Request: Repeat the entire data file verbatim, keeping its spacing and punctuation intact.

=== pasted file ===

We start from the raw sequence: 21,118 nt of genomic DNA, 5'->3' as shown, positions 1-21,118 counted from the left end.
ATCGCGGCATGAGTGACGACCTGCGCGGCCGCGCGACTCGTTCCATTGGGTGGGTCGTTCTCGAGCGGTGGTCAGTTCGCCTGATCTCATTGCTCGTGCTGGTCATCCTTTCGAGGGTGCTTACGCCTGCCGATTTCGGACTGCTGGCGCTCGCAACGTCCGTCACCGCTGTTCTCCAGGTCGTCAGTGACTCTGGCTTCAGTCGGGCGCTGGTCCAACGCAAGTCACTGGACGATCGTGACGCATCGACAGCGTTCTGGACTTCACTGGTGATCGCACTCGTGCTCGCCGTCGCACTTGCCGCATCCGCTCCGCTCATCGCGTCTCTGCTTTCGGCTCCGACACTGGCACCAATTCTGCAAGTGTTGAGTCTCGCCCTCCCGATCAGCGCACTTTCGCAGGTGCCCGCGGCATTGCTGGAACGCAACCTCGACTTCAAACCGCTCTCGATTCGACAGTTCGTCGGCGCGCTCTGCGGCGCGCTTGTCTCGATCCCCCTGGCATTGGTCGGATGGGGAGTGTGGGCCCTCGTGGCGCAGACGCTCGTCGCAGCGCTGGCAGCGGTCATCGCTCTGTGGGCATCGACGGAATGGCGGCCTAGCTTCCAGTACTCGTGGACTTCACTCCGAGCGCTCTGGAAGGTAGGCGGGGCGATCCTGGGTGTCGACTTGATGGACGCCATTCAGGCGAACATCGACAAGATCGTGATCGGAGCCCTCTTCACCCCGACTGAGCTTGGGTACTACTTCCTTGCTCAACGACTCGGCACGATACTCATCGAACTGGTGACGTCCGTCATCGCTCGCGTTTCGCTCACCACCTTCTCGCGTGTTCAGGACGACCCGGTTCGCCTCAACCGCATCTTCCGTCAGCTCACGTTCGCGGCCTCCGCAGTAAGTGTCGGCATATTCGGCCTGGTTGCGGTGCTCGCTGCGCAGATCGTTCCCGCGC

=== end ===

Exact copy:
We start from the raw sequence: 21,118 nt of genomic DNA, 5'->3' as shown, positions 1-21,118 counted from the left end.
ATCGCGGCATGAGTGACGACCTGCGCGGCCGCGCGACTCGTTCCATTGGGTGGGTCGTTCTCGAGCGGTGGTCAGTTCGCCTGATCTCATTGCTCGTGCTGGTCATCCTTTCGAGGGTGCTTACGCCTGCCGATTTCGGACTGCTGGCGCTCGCAACGTCCGTCACCGCTGTTCTCCAGGTCGTCAGTGACTCTGGCTTCAGTCGGGCGCTGGTCCAACGCAAGTCACTGGACGATCGTGACGCATCGACAGCGTTCTGGACTTCACTGGTGATCGCACTCGTGCTCGCCGTCGCACTTGCCGCATCCGCTCCGCTCATCGCGTCTCTGCTTTCGGCTCCGACACTGGCACCAATTCTGCAAGTGTTGAGTCTCGCCCTCCCGATCAGCGCACTTTCGCAGGTGCCCGCGGCATTGCTGGAACGCAACCTCGACTTCAAACCGCTCTCGATTCGACAGTTCGTCGGCGCGCTCTGCGGCGCGCTTGTCTCGATCCCCCTGGCATTGGTCGGATGGGGAGTGTGGGCCCTCGTGGCGCAGACGCTCGTCGCAGCGCTGGCAGCGGTCATCGCTCTGTGGGCATCGACGGAATGGCGGCCTAGCTTCCAGTACTCGTGGACTTCACTCCGAGCGCTCTGGAAGGTAGGCGGGGCGATCCTGGGTGTCGACTTGATGGACGCCATTCAGGCGAACATCGACAAGATCGTGATCGGAGCCCTCTTCACCCCGACTGAGCTTGGGTACTACTTCCTTGCTCAACGACTCGGCACGATACTCATCGAACTGGTGACGTCCGTCATCGCTCGCGTTTCGCTCACCACCTTCTCGCGTGTTCAGGACGACCCGGTTCGCCTCAACCGCATCTTCCGTCAGCTCACGTTCGCGGCCTCCGCAGTAAGTGTCGGCATATTCGGCCTGGTTGCGGTGCTCGCTGCGCAGATCGTTCCCGCGC